Published: May 15, 2012 11:36 PM EDT
Updated: May 16, 2012 6:32 AM EDT

OMAHA, Neb. (AP) - Disappointed Nebraska fans who thought quarterback greats Tommie Frazier and Eric Crouch would make the College Football Hall of Fame on Tuesday might have had unrealistic expectations.

So says Crouch, the 2001 Heisman Trophy winner who was on the ballot for the first time.

"I think maybe we're in a bubble here in Nebraska, so there's a lot of attention on Nebraska alumni," Crouch said. "I'm not sure the rest of the country feels the same way we do around here."

Frazier, who led the Huskers to national championships in 1994-95, was snubbed for the second straight year.

"No, it doesn't hurt," Frazier said. "It only hurts when I can't control something, and this is something I can't control no matter what. All you can do is keep waiting each year, and if it happens it happens."

Crouch said the only disappointment he feels is for Frazier, a player he idolized while playing high school football in Omaha.

"I thought he had a pretty good chance," Crouch said. "I guess I want him to get the attention of the College Football Hall of Fame that he deserves - whether it's before me, at the same time or after me. You want to see that for a fellow alumnus who in a lot of ways is an inspiration to me."

Former Nebraska defensive end Trev Alberts, who played from 1989-93, also was on the ballot.

Frazier quarterbacked Nebraska to national championships despite being hampered by blood clots. He finished second to Ohio State's Eddie George in Heisman Trophy voting in 1995 after leading the Huskers to an undefeated season that included a rout of No. 2 Florida in the Fiesta Bowl.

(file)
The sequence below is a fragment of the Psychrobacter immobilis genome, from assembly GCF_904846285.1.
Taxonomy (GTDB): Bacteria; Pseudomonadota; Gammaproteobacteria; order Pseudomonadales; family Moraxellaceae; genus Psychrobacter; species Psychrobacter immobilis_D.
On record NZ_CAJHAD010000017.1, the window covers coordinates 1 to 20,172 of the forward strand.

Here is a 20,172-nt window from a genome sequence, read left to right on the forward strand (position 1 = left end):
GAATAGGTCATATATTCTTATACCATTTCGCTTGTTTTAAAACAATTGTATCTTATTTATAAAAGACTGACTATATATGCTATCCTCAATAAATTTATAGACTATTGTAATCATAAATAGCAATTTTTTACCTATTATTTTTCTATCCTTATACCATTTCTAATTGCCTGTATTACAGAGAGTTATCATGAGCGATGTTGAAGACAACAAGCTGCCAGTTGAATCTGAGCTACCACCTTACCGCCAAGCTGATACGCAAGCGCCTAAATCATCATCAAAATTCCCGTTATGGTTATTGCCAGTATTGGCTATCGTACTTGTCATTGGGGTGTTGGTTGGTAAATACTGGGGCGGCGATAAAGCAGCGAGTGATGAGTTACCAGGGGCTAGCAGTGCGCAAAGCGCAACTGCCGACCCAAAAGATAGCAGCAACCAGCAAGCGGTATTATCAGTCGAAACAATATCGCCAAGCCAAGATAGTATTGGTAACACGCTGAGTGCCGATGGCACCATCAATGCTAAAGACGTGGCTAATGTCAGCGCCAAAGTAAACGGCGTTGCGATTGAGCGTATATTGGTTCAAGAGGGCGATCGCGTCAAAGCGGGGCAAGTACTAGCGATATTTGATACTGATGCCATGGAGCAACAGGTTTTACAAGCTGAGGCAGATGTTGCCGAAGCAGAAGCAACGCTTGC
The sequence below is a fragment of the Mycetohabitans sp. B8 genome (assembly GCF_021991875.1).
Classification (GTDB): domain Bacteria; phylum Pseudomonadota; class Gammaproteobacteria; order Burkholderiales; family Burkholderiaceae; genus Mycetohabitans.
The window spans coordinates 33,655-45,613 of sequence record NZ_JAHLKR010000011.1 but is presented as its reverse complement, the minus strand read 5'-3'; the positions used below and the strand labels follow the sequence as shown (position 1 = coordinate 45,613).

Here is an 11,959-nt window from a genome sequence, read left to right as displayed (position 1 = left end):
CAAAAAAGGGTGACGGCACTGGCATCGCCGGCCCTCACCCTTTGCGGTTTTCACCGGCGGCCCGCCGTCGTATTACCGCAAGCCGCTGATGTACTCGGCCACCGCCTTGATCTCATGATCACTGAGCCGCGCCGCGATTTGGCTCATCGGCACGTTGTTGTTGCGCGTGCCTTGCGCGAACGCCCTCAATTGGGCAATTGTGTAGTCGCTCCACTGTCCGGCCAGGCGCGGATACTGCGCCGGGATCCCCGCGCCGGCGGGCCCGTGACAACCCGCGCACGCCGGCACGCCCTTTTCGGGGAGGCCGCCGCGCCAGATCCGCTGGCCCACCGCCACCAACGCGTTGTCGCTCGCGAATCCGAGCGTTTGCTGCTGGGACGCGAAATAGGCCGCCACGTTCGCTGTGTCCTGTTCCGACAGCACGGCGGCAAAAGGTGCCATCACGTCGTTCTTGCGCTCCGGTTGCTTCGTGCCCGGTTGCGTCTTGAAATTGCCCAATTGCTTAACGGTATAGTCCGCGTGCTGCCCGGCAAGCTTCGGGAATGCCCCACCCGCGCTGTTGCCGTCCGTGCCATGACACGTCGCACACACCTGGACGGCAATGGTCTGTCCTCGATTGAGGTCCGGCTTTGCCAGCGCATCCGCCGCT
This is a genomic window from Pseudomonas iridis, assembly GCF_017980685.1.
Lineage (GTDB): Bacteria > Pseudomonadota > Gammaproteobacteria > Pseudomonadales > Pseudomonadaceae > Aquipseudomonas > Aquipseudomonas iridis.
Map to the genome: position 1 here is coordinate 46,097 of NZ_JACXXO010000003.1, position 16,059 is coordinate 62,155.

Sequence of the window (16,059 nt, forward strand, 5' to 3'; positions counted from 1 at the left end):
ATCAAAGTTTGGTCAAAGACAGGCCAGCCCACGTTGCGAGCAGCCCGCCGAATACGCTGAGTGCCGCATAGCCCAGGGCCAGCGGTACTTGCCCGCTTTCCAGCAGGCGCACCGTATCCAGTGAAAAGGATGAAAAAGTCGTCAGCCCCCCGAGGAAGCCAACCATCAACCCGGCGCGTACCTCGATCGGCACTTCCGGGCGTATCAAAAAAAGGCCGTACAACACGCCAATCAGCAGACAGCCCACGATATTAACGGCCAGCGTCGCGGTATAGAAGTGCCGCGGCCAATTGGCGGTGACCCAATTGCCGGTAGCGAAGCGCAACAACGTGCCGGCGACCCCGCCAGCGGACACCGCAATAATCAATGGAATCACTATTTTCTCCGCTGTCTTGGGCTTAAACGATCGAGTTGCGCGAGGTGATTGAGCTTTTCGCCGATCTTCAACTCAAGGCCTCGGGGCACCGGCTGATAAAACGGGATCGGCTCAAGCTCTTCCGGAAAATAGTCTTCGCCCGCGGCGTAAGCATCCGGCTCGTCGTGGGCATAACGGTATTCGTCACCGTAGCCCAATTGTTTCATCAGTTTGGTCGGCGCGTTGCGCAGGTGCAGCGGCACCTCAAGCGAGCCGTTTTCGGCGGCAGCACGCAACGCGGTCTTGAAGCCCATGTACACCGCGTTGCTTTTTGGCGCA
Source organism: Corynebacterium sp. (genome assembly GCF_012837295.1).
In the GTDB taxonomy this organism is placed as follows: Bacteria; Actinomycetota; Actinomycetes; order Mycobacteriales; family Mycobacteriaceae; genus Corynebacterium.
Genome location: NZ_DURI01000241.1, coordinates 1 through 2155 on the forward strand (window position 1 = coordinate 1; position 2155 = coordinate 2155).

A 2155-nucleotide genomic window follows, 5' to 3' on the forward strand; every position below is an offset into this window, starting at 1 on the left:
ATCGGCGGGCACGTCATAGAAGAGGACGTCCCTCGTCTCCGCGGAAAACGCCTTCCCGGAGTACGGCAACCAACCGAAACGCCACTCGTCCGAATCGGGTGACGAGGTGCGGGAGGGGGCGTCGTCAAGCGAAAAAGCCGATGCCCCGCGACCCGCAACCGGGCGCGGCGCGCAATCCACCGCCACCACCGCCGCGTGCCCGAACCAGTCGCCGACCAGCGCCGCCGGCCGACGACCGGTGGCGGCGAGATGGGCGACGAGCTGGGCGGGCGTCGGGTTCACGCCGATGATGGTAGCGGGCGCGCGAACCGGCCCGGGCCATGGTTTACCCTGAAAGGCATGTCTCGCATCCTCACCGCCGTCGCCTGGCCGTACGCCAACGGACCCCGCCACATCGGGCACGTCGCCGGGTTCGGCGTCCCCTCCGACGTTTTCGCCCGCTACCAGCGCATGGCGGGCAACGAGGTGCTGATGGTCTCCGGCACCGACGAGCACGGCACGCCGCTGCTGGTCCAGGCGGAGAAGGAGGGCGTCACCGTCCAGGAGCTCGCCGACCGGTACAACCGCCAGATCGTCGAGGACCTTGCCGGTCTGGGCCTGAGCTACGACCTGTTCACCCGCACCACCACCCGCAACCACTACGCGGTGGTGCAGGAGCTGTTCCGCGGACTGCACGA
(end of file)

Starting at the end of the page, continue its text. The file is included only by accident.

Frazier said he doesn't put a lot of weight on individual awards such as a Hall of Fame induction.

"Everything I've ever gotten has been with the help of teammates," he said.

Crouch won a close Heisman vote in 2001 after he set an NCAA record for career rushing touchdowns by a quarterback (59). He also holds a school record with 7,915 yards of career total offense.

Crouch noted that John Wooten, an All-America offensive lineman for Colorado, had to wait more than 50 years before the Hall called his name Tuesday.

"You just never know when you'll get inducted," he said. "It may never happen. I feel I had a great career, and my goal wasn't to get into the College Football Hall of Fame. My goal wasn't to win the Heisman Trophy. My goal was to win football games."

Former Nebraska offensive lineman Will Shields was voted into the Hall last year. The National College Football Foundation's Honors Court, which makes the final selection, tries to avoid selecting players from the same school in consecutive years.

Like Nebraska fans, Florida supporters are still waiting for one of their favorite quarterbacks to get into the Hall. Danny Wuerffel, on the losing end against Nebraska in that Fiesta Bowl after the 1995 season, led the Gators to four straight Southeastern Conference championships and the 1996 national title. He also won the 1996 Heisman.

Another Heisman-winning quarterback, BYU's Ty Detmer, one of the most prolific passers in college football history, was just voted into the Hall this year - 20 years after his BYU career ended.